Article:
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We were interested to read Dr Boer’s recent eLetter,1 in which he outlines the merits of the American College of Rheumatology (ACR) and European League Against Rheumatism (EULAR) 2011 consensus remission criteria in rheumatoid arthritis (RA),2 and proposes that this definition equates with absence of disease.
The 2011 ACR/EULAR remission criteria do indeed hold several benefits over composite index-based remission definitions such as the disease activity score in 28 joints (DAS28). The ACR/EULAR criteria are widely regarded to be more stringent at defining remission than DAS28-erythrocyte sedimentation rate (ESR) <2.6, supported by a stronger correlation with lower rates of radiographic progression in the ACR/EULAR definition.2 Furthermore, the ACR/EULAR criteria were developed by consensus agreement among a panel of international RA experts with the express aim of defining remission, whereas DAS28 was developed with the primary intention of measuring disease activity for the purposes of treatment escalation. Although representing a significant international advance in defining remission, it is nevertheless important to acknowledge the several limitations inherent to the ACR/EULAR remission criteria.
First, the ACR/EULAR criteria are based on 28 joint counts that exclude important joint areas; for example, the feet—this shortcoming is described in the original ACR/EULAR criteria publication. Second, the ACR/EULAR Boolean criteria place a strict threshold on patient global assessment of ≤1/10 on a visual analogue scale (VAS) as an absolute requirement for remission. While such a low VAS may be achievable in patients in the controlled clinical trials in which the ACR/EULAR criteria were validated, it is becoming increasingly apparent that patient VAS can be influenced by non-RA factors including osteoarthritis and other medical comorbidities. Indeed, several groups now suggest that the VAS threshold in ACR/EULAR Boolean remission may be overly strict and underdiagnose remission when used in ‘real-world’ clinical practice.3–5 In this regard, it is interesting to note that in the original publication of the ACR/EULAR remission criteria, the consensus survey of expert opinion centred on a higher patient VAS threshold of 2.2/10 when all other parameters were consistent with remission.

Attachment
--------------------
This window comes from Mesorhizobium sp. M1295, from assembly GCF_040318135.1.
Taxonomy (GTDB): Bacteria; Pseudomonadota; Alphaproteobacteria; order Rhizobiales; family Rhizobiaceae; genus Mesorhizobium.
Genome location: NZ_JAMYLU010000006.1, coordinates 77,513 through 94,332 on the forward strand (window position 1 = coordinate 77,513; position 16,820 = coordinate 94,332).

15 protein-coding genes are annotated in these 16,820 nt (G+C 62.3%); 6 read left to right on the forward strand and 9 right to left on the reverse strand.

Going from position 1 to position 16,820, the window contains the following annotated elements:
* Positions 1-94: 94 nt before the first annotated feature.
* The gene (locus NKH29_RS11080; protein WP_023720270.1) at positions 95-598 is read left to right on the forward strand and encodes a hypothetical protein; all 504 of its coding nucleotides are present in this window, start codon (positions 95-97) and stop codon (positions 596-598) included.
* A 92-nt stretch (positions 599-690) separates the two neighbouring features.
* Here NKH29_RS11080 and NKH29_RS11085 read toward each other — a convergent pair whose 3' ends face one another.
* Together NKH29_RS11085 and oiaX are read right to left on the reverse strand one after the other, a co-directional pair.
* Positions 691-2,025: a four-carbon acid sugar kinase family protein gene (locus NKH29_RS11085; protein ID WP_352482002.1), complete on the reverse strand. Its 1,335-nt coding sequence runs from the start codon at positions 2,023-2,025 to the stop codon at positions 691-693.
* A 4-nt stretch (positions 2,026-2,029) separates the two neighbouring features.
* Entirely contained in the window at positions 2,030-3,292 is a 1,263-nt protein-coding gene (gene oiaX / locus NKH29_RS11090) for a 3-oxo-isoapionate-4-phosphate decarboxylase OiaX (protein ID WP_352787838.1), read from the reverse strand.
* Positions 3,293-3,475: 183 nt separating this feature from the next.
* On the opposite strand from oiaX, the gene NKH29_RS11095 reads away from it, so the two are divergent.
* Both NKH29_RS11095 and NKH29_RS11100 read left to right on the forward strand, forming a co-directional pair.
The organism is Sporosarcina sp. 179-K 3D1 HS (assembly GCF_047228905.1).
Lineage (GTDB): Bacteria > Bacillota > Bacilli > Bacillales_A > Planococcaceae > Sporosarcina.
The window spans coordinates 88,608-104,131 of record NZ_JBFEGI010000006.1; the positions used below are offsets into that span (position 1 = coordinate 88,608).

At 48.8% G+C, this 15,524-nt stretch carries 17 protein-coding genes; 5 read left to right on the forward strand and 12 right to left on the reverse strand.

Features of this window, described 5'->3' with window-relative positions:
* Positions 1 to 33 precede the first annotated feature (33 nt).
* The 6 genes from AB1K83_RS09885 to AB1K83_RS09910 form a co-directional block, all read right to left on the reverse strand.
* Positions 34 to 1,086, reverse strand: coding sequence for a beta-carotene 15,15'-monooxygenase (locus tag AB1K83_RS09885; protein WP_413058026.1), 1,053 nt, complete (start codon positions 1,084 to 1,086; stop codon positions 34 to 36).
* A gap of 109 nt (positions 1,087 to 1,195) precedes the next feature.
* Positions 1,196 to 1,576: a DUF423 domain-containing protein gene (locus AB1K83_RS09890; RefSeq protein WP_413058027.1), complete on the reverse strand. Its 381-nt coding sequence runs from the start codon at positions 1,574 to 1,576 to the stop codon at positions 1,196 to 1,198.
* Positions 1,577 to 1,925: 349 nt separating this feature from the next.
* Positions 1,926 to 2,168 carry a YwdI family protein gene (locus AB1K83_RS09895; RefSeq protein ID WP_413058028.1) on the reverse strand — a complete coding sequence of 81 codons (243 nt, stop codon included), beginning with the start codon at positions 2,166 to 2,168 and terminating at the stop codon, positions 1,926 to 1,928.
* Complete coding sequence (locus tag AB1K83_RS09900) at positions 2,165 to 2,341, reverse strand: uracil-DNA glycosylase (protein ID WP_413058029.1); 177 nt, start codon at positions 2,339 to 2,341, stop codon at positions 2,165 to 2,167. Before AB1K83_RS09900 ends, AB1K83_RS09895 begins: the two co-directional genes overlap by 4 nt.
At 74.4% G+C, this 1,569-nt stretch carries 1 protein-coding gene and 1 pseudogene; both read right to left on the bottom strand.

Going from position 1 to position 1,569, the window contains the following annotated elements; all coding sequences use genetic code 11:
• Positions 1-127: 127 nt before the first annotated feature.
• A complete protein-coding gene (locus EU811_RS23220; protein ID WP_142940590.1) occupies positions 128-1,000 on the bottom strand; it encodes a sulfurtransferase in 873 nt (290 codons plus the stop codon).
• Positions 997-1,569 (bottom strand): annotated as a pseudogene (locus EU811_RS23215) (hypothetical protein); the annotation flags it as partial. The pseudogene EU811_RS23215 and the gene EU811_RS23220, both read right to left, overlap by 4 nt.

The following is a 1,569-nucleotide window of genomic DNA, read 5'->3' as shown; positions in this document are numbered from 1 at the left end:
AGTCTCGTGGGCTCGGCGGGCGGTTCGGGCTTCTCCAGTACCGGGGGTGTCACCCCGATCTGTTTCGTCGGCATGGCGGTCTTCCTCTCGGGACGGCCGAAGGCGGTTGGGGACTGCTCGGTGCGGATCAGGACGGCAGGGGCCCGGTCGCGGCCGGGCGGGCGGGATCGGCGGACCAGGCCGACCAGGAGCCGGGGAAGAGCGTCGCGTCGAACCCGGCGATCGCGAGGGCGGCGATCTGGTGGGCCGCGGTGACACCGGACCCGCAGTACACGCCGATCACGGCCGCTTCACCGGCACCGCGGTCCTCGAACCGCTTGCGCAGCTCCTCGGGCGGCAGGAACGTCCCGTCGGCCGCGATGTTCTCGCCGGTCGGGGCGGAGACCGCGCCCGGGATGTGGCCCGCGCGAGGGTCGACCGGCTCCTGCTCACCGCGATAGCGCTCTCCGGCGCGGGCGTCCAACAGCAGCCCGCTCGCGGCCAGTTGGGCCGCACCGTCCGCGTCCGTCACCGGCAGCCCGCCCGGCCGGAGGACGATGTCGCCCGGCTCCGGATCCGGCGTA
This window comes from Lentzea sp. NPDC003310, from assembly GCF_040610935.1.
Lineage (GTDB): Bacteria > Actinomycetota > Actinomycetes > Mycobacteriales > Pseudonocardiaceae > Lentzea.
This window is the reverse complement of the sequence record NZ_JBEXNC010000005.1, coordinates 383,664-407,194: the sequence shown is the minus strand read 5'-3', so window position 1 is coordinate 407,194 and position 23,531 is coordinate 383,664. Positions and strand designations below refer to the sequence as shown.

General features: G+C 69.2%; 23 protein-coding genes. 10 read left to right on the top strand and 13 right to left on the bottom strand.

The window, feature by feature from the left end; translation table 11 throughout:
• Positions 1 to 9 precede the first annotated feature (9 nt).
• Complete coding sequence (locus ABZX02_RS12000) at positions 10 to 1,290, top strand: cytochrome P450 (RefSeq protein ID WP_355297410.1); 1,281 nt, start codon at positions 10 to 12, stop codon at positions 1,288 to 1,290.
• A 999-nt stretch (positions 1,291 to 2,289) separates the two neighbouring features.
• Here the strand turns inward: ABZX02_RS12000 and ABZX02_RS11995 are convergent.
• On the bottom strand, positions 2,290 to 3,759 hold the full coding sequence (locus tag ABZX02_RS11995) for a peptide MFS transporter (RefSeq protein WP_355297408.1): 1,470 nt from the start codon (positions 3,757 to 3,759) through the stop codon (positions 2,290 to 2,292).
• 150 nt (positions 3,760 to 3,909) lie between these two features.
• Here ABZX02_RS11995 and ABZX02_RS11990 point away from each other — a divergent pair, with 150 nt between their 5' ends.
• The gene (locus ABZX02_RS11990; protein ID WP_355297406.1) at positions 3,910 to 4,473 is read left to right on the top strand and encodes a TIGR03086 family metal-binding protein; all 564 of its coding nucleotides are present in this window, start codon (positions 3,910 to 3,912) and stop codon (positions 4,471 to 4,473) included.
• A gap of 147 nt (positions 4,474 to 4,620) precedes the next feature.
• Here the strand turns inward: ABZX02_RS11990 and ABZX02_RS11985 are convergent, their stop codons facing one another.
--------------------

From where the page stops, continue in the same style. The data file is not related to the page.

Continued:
Third, ACR/EULAR remission criteria neglect measures of synovitis by imaging modalities such as ultrasound (US) and MRI—arguably a more stringent measure of joint inflammation than clinical examination alone. Although ACR/EULAR remission has been shown to correlate with lower levels of US synovitis compared with DAS28,6 we and other groups have demonstrated that power Doppler synovitis can still be detected in patients who satisfy ACR/EULAR remission criteria, with a prevalence as high as 60%.7 ,8
Fourth, ACR/EULAR remission appears to afford no clear advantage over DAS28-based definitions when applied to the identification of patients in remission who can successfully reduce or even stop their disease-modifying antirheumatic drug (DMARD) therapy. In the Reduction of Therapy in patients with Rheumatoid arthritis in Ongoing remission (RETRO) study, Boolean ACR/EULAR remission at baseline did not predict sustained DMARD-free remission,9 whereas both autoantibody status and serum cytokine levels provided added value in identifying patients whose disease flared following DMARD withdrawal.10
In conclusion, while we acknowledge and support the vital work to reach an international consensus on defining RA remission, this is by no means a fait accompli. ACR/EULAR remission does not always equate with absence of disease and is not necessarily the optimal definition for application in clinical practice, particularly in non-research settings. There is an urgent need for robust and practical biomarkers that can better measure RA remission which, once discovered and validated, could be used to improve future definitions of RA remission.
Competing interests None.
Provenance and peer review Not commissioned; internally peer reviewed.